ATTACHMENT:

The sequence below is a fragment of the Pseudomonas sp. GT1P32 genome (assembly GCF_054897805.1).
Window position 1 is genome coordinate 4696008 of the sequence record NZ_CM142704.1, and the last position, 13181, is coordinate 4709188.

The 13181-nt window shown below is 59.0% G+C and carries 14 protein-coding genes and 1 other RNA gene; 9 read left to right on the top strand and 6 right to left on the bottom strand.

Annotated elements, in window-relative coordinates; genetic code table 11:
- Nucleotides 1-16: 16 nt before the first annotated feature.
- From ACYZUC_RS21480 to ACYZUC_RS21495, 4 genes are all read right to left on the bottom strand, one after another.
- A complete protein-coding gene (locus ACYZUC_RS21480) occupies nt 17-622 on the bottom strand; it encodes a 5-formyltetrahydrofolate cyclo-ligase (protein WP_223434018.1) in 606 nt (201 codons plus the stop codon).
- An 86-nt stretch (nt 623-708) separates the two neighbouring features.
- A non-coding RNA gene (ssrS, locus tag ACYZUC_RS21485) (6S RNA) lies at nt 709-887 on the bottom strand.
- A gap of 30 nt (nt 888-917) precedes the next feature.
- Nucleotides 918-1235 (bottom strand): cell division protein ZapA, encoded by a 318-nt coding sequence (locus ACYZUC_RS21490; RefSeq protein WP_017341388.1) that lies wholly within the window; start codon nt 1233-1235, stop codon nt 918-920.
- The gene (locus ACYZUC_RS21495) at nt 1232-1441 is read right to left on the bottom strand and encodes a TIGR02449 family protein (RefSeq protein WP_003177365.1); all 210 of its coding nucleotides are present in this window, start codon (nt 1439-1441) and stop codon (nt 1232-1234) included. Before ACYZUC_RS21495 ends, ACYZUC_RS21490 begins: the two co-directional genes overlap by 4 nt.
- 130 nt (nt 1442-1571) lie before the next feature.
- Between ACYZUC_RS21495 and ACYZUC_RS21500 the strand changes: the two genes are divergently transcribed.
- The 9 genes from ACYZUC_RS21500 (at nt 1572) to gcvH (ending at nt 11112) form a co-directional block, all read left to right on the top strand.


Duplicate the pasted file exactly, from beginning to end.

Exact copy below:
The sequence below is a fragment of the Pseudomonas sp. GT1P32 genome (assembly GCF_054897805.1).
Window position 1 is genome coordinate 4696008 of the sequence record NZ_CM142704.1, and the last position, 13181, is coordinate 4709188.

The 13181-nt window shown below is 59.0% G+C and carries 14 protein-coding genes and 1 other RNA gene; 9 read left to right on the top strand and 6 right to left on the bottom strand.

Annotated elements, in window-relative coordinates; genetic code table 11:
- Nucleotides 1-16: 16 nt before the first annotated feature.
- From ACYZUC_RS21480 to ACYZUC_RS21495, 4 genes are all read right to left on the bottom strand, one after another.
- A complete protein-coding gene (locus ACYZUC_RS21480) occupies nt 17-622 on the bottom strand; it encodes a 5-formyltetrahydrofolate cyclo-ligase (protein WP_223434018.1) in 606 nt (201 codons plus the stop codon).
- An 86-nt stretch (nt 623-708) separates the two neighbouring features.
- A non-coding RNA gene (ssrS, locus tag ACYZUC_RS21485) (6S RNA) lies at nt 709-887 on the bottom strand.
- A gap of 30 nt (nt 888-917) precedes the next feature.
- Nucleotides 918-1235 (bottom strand): cell division protein ZapA, encoded by a 318-nt coding sequence (locus ACYZUC_RS21490; RefSeq protein WP_017341388.1) that lies wholly within the window; start codon nt 1233-1235, stop codon nt 918-920.
- The gene (locus ACYZUC_RS21495) at nt 1232-1441 is read right to left on the bottom strand and encodes a TIGR02449 family protein (RefSeq protein WP_003177365.1); all 210 of its coding nucleotides are present in this window, start codon (nt 1439-1441) and stop codon (nt 1232-1234) included. Before ACYZUC_RS21495 ends, ACYZUC_RS21490 begins: the two co-directional genes overlap by 4 nt.
- 130 nt (nt 1442-1571) lie before the next feature.
- Between ACYZUC_RS21495 and ACYZUC_RS21500 the strand changes: the two genes are divergently transcribed.
- The 9 genes from ACYZUC_RS21500 (at nt 1572) to gcvH (ending at nt 11112) form a co-directional block, all read left to right on the top strand.